Russia and US defence chiefs engage in Syria talks
WASHINGTON - Russia and the United States launched military talks on the Syrian conflict on Friday as Moscow stepped up its buildup of forces in the war-torn country.
The phone conversation between Russian Defence Minister Sergei Shoigu and US Secretary of Defense Ash Carter ended an 18-month freeze in military relations triggered by NATO anger over Moscow's role in the Ukraine crisis.
Russia's defence ministry said the talk marks a resumption of military-to-military cooperation between the countries and that the practise would continue, although Washington was a little more circumspect.
Spokesman Igor Konashenkov said the call lasted one hour and focused on "the necessity to coordinate bilateral and multilateral efforts to combat international terrorism."
Washington has expressed concern over any Russian military buildup in Syria as a boost to President Bashar al-Assad, accusing Moscow of sending ships, artillery and tanks.
And on Friday, a US official told AFP that four Russian fighter jets had been seen on the Latakia airbase in Syria.
The New York Times reported that Russia has also deployed modern T-90 tanks, and armoured personnel carriers and howitzers at the airfield. These weapons seem to be for the defence of the base, and not for large-scale ground combat. There also have been accommodations installed for 1,500 people and two hundred Russian marines have been sent to the base.
Moscow argues that any military support falls in line with existing defence contracts, but reports have surfaced of secret deployments to Syria, where Moscow has a Soviet-era naval facility and where the Assad regime is battling Islamic State (IS) group fighters.
President Vladimir Putin's spokesman said Moscow would consider any request for troops from ally Assad, comments likely to heighten Washington's security concerns.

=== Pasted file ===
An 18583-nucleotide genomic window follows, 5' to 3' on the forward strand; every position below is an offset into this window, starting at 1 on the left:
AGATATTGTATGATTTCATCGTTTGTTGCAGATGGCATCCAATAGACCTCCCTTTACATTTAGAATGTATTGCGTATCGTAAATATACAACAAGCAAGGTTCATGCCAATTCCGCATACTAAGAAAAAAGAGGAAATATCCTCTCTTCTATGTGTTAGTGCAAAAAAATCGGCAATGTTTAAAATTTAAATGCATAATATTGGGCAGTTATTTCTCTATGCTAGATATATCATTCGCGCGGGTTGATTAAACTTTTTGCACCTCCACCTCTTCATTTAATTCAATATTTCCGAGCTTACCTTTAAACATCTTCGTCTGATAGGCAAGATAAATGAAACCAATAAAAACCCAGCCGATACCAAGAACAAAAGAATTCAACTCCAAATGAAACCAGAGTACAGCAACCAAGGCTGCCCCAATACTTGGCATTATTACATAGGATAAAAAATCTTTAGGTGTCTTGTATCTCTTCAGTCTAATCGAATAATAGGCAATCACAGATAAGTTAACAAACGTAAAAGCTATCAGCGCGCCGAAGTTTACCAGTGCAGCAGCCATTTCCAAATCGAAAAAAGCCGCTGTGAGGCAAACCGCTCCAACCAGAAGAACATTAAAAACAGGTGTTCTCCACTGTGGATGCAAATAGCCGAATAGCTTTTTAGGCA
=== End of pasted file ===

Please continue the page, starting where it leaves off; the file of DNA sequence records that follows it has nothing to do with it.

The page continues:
"If there is any request then it would naturally be discussed and evaluated through bilateral contacts and dialogue," the spokesman was quoted as saying by Russian news agency RIA Novosti.
Putin has provided vital support to Assad throughout a popular uprising against his regime that has fueled a brutal civil war killing 240,000 people and displacing four million.
Syria's Foreign Minister Walid Muallem denied any Russian involvement in actual combat, adding that the Syrian army was capable of fighting and only needs more weapons.
"Up to now there is no joint combat on the ground with Russian forces, but if we need them we will look into it and ask," he said on state television.
Washington has repeatedly warned Moscow that bolstering Assad will only make the situation worse, and Secretary of State John Kerry repeated this on Friday, despite agreeing to the renewed dialogue.
"Obviously the focus remains on destroying ISIL [IS] and also on a political settlement with respect to Syria, which we believe cannot be achieved with a long-term presence of Assad," he said.
"But we are looking for ways in which to try and find a common ground."
The resumption of contact with the Pentagon is a welcome step for Moscow as Putin pushes for a broader coalition against the Islamic State group and seeks a more prominent international role after being ostracised over Ukraine.
Russia-US military-to-military contacts were stopped in March 2014 after Russian troops' involvement in the annexation of Crimea from Ukraine.
Russia and the West are currently locked in their worst standoff since the Cold War over neighbouring Ukraine and both the EU and the US have slapped sanctions on Russia for fueling a separatist rebellion across the border.
Covert deployments to Syria?
A report in Russian online newspaper Gazeta.ru, which has previously written about Russian soldiers in Ukraine, said that some soldiers may be headed for Syria in covert deployments.
It quoted a soldier named Alexei as saying that troops had been sent to a southern Russian port city without being told where they would be shipped and were expecting to be deployed to Syria on verbal orders.
Some worried family members are already contacting rights groups, however, said Valentina Melnikova, who campaigns for rights of soldiers.
"We were contacted by relatives of officers, professional soldiers, who were sent away on a train with their travel passports towards the south, and weren't told about their destination," she told Echo of Moscow radio.
"Relatives were afraid that they are being sent to Ukraine or Syria."
Western diplomats say Putin may now be trying to come in from the cold by exploiting the West's desire to end Syria's bloody conflict that has prompted a stream of refugees to Europe.